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Aladdin/Liverpool Empire

Pamela Anderson and plenty of lamp rubbing suits Mike Chapple

Published on December 17th 2010.


Aladdin/Liverpool Empire

THE legendary cartoonist and Droopy creator Tex Avery would have loved this.

His trademark - which more than occasionally got him into hot water with the censors - was to draw wonderful, almost impossibly pneumatic, curvy dames.

It was Dennis and Kearns' tight comedy double act who kept the whole thing trundling along the straight and narrow

They would wiggle their assets before some hapless male whose eyes would stick out on stalks while an incredulous jaw would hit the ground with a metallic clang.

Something akin to this happened at the press night for Aladdin, as Pamela Anderson made her grand entrance from the rafters balanced on a swing, her pert body squeezed into ludicrously tight - and very short - red spangled swimsuit.

"You have to admit, she's a bit of a babe," I remarked entirely reasonably to female companion Lady Penelope of Pensby, trying with as much dignity as could be mustered to screw my own eyeballs back in their orbits.

There was no reply, although the Lady's pursed lips and face, like a smacked bum had the tell-tale warning "Down Boy!" stitched over it.

But there can be no denying that Pammy, at 43, still looks sensational, as she reprised her role as Genie of the Lamp from last year's London stage with a couple of tweaks to please us Liverpudlians.

"I love being a Liver Bird!" she cooed.

"I bet you do'!'" I could almost hear the dads in the audience muttering to themselves.

Of course, all this was lost on the kids whose attention spans seemed to be tested by the marathon near-three-hour performance.

The production was most certainly busy, especially with the excellent Les Dennis as Wishy Washy motoring things along. Sean Kearns' butch, Ulsterman Widow Twanky was a Christmas cracker too, and Mark Morghan made for a cheekily dynamic baddie, Abanazar.

But why do pantos sometimes have to be so long?

After listening to an interminable rendition of the 12 Days Of Christmas (lifted directly from the Empire's 2008 panto triumph, Cinderella), I personally felt like hacking my head off with a teaspoon.

And why so many old roasted song chestnuts such as Thoroughly Modern Millie (er-hum!), which don't seem to have any relevance to the plot, such as it was?

Consequently, there was a notable background buzz from distracted mites by 9 o'clock (two hours into the show), a few of whom would have been puzzled by the in-jokes, numerous Liverpool place-name checks and the sometimes hurried dialogue.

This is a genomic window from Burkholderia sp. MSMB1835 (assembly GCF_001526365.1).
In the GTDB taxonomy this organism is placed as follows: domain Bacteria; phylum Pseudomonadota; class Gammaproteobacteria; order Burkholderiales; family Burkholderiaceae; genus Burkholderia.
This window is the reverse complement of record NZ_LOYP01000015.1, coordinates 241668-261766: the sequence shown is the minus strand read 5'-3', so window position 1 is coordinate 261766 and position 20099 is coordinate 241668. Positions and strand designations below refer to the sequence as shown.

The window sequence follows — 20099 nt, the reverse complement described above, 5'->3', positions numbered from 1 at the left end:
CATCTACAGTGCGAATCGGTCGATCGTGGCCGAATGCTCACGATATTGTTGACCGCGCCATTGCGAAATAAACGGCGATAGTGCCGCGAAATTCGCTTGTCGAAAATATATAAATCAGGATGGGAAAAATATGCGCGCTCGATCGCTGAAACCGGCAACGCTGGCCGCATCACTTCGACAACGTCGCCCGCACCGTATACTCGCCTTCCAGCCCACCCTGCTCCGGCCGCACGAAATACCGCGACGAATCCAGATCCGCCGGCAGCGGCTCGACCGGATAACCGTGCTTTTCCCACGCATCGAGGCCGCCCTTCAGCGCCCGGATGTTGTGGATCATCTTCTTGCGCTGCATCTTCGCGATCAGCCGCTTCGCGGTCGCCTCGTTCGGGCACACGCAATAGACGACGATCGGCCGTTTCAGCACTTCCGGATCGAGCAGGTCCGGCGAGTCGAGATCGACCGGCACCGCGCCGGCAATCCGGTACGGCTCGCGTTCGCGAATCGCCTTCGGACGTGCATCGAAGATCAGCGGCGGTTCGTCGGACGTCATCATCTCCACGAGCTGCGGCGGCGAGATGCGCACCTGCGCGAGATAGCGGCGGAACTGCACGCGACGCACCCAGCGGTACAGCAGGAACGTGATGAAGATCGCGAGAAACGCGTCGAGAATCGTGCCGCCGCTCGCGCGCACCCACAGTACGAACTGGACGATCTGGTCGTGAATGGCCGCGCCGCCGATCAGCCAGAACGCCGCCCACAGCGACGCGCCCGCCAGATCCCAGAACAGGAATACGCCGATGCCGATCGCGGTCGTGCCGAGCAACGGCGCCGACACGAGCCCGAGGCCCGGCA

Ah, but what the heck, I'm no Scrooge.

Aladdin has a likeable cast and our Pammy genuinely seemed to be enjoying herself.

It would be fair, however, to say that it was Dennis and Kearns' tight comedy double act who kept the whole thing trundling along the straight and narrow.

The affable Les bringing children from the audience at the climax and interviewing them is a panto tradition, but in his hands was one of the highlights of the show.

When a lad called Euan said he came from Formby to a lone, derogatory boo from the audience, I nearly fell off my seat laughing; as when a young urchin named Harrison, celebrating his fifth birthday, demanded: "Where's me present?

Out of the mouths of babes - and Wishy Washy - eh?

All in all then, despite some drawbacks, a splendid time was had by all.

Now all that remains is to find out what Pammy's doing after tonight's show?

(Cry of "She's behind you!" followed by the crunching sound of Lady P's rolling pin connecting with Yours Truly's bonce).

7/10 A little winky wonky but nice.

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Radio Ga GaDecember 15th 2010.

What, no mention of Pete Price and the splendid moment when his microphone went off and we were denied his voice for five whole minutes.

Dame SnotDecember 15th 2010.

This was a very difficult show to watch for three hours, mainly caused by the weak script in the first half. Some of the lines were lamentable. The second half was better, faster. Unfortunately my entire row, made up of freeloading PR types had got off by then.

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